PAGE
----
This blog was originally published as part of Citisoft’s Outlook 2022
When discussing operating models, most asset managers and their partners think in terms of people, process, and technology. However, as roadmaps are built around a series of projects to upgrade legacy technology or enhance outdated business processes, they often miss the most important piece in their initial analysis—people. Likewise, when planning for the transition and eventual target state organizational structure, many managers overlook the importance of staffing considerations.
Major change programs have several critical success factors that influence the probability rate of delivering results on time and within budget but most firms underestimate the organizational transformation required to support a new operating model. Too often, the people side of these programs is either not addressed or not addressed adequately. The scope of these programs should include the change required to the process, technology, and people as well as the relationships between these dimensions.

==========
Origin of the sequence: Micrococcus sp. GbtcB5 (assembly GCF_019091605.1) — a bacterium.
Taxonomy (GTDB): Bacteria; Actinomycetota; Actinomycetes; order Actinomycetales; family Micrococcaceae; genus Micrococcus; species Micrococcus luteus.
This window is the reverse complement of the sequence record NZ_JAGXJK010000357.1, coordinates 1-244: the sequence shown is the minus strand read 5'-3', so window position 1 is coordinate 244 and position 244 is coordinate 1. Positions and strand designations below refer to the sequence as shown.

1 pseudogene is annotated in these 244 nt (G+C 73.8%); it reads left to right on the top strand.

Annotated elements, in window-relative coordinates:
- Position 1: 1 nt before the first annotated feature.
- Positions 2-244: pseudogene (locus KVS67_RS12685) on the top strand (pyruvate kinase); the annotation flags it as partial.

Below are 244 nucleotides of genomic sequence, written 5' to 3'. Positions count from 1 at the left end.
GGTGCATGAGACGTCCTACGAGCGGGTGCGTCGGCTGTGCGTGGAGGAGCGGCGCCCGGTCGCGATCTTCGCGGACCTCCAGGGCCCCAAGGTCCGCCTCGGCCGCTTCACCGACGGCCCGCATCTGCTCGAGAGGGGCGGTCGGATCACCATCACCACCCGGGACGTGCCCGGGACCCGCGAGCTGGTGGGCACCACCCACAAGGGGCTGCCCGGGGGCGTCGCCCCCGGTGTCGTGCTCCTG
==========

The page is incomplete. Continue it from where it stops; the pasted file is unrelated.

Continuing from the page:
Before a transformation effort begins, asset managers should focus on their people and the optimal organizational structure of the program based on the needs of the program vs. the needs of business as usual (“BAU”) activity. Having a clear understanding of internal resource constraints before the effort begins will enable leaders to identify critical program resource gaps that should be filled.
The biggest mistake we see organizations make is allocating full-time BAU resources to transformations on a part-time basis. Often, full-time staff have daily fluctuations in their business responsibilities that result in a reduction in the time they can spend working on the program. If they are assigned to a dependency-heavy workstream, their limited participation can have a ripple effect throughout other workstreams and the program in general. Since BAU work takes precedence over project work, these unforeseen delays can wreak havoc on the time and budget for the overarching initiative.
Asset managers typically depend on consultants to provide subject matter expertise and program management experience to help fill internal resource gaps. But not all partners are suited for all programs. Transformation success hinges on both business expertise and the assurance that transformation becomes a fundamental element of future- state BAU operations. So often transformation initiatives fail or provide sub-par results, because managers didn’t account for the changes that needed to be embedded into ongoing processes.
With so many transformation programs being driven forward in a time where operations, technology, and project talent is in high demand, successful programs will be lost and won based on the strategy around staffing and support.